Compact CO2 Capture (3C) is a new solvent based post-combustion CO2 capture technology based on two advanced mass transfer equipment units that aims to reduce cost and energy demand relative a conventional monoethanolamine (MEA) based absorption/desorption process. The first unit is a spray absorber channel called Channel Integrated Treatment (CIT) and the second a Rotating Desorber Wheel (RDW). The combination of these two enables the use of more viscous solvents with a higher carrying capacity and a lower steam demand than conventional 30 w% MEA. With certain assumptions, cost reductions could be possible since the CIT has no packings and the RDW is relatively compact. Solvent degradation in the RDW at high temperatures is assumed to be controlled by a lower residence time of the solvent in the RDW.
During the spring of 2014, 18 test campaigns were performed on a pilot-scale RDW with in total around 160 individual set of variables. The results of these experiments were used in system calculations of combined cycle gas turbines with capture. They have shown a normalized RDW specific reboiler duty (SRD) of 3.6 MJ/kg CO2 for about 70 w% MEA and 3.2 MJ/kg CO2 for about 85 w% MEA at rich loading 0.45 mol/mol and lean loading 0.25 mol/mol. If the rich loading could be increased this will reduce the SRD theoretically even more. This is a significant saving from reference cases with 30 w% MEA and a conventional stripper that demand 3.8-4.2 MJ/kg CO2, based on measurements from pilot units at TCM and Esbjerg. The reduced energy demand could lead to a ~1% percentage point increase in energy efficiency of large scale modern combined cycle gas turbine with amine based CO2 capture. Tests of solvent degradation could not yet confirm whether it is possible to get an acceptable solvent stability at the high temperatures in the RDW.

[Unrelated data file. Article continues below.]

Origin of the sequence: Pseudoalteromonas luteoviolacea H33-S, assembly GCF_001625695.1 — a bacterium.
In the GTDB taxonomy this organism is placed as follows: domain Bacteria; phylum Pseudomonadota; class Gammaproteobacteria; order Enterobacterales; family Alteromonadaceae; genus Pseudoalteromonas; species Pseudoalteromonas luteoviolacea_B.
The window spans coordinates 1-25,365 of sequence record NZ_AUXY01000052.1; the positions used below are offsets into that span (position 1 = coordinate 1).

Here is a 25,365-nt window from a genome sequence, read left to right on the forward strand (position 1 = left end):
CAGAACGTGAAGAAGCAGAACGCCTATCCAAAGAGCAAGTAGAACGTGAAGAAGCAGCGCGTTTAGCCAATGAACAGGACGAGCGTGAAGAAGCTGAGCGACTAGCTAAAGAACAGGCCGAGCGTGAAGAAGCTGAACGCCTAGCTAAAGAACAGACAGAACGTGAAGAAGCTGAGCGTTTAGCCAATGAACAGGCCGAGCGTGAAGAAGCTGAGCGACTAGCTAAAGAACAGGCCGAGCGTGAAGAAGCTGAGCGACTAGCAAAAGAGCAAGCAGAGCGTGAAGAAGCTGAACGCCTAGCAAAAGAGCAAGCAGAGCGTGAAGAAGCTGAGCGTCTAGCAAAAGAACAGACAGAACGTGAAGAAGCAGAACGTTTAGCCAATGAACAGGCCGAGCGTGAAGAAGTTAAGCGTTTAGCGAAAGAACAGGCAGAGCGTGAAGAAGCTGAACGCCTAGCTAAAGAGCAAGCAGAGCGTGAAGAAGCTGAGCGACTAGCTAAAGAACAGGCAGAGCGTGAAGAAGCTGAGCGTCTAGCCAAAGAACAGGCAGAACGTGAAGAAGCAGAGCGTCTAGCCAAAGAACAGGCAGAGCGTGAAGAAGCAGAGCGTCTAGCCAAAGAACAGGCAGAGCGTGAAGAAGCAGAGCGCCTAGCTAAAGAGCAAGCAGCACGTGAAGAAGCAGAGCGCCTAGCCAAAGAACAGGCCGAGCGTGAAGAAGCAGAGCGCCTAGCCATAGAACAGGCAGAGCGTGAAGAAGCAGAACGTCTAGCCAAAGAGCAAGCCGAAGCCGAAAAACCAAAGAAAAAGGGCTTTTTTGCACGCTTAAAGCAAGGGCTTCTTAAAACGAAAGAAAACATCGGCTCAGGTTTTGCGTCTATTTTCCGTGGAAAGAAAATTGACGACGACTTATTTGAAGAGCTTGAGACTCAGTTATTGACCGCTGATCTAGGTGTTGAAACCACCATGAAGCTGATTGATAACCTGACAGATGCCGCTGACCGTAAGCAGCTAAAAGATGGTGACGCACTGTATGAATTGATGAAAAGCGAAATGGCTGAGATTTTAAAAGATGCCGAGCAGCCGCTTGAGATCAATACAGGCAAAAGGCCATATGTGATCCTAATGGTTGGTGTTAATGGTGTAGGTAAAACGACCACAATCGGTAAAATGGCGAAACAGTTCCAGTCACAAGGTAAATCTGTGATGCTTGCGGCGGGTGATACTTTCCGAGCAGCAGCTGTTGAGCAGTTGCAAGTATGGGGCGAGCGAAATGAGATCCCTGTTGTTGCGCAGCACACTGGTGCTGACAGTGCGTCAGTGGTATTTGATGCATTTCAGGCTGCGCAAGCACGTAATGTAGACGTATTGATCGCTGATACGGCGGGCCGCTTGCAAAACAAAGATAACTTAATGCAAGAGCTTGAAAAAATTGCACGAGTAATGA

An absorber with sufficient maturity that can operate with 70-85 w% MEA solvent is needed for the RDW concept but does currently not exist. Furthermore, the technical uncertainties around the CIT absorber also suggest that alternative absorber concepts should be identified for realizing the potential of the RDW.